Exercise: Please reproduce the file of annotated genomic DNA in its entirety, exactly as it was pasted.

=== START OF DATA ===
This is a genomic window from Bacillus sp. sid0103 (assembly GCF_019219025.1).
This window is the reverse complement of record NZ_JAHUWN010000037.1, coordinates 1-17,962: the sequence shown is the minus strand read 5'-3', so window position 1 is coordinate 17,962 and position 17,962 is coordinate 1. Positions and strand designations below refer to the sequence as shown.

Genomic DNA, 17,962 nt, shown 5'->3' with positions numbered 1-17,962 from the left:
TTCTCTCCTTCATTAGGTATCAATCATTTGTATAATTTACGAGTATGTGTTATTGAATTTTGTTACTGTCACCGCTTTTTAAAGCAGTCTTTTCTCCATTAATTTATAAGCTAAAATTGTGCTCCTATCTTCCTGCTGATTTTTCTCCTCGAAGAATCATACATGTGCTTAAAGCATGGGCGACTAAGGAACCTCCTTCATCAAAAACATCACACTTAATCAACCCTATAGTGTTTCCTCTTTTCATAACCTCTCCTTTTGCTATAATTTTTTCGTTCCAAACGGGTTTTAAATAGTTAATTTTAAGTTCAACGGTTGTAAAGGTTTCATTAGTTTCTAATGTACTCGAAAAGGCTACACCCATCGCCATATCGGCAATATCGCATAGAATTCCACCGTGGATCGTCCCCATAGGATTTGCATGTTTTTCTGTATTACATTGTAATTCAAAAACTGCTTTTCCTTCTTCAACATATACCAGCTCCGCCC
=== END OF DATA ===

This is a genomic window from Bacillus sp. sid0103 (assembly GCF_019219025.1).
This window is the reverse complement of record NZ_JAHUWN010000037.1, coordinates 1-17,962: the sequence shown is the minus strand read 5'-3', so window position 1 is coordinate 17,962 and position 17,962 is coordinate 1. Positions and strand designations below refer to the sequence as shown.

Genomic DNA, 17,962 nt, shown 5'->3' with positions numbered 1-17,962 from the left:
TTCTCTCCTTCATTAGGTATCAATCATTTGTATAATTTACGAGTATGTGTTATTGAATTTTGTTACTGTCACCGCTTTTTAAAGCAGTCTTTTCTCCATTAATTTATAAGCTAAAATTGTGCTCCTATCTTCCTGCTGATTTTTCTCCTCGAAGAATCATACATGTGCTTAAAGCATGGGCGACTAAGGAACCTCCTTCATCAAAAACATCACACTTAATCAACCCTATAGTGTTTCCTCTTTTCATAACCTCTCCTTTTGCTATAATTTTTTCGTTCCAAACGGGTTTTAAATAGTTAATTTTAAGTTCAACGGTTGTAAAGGTTTCATTAGTTTCTAATGTACTCGAAAAGGCTACACCCATCGCCATATCGGCAATATCGCATAGAATTCCACCGTGGATCGTCCCCATAGGATTTGCATGTTTTTCTGTATTACATTGTAATTCAAAAACTGCTTTTCCTTCTTCAACATATACCAGCTCCGCCC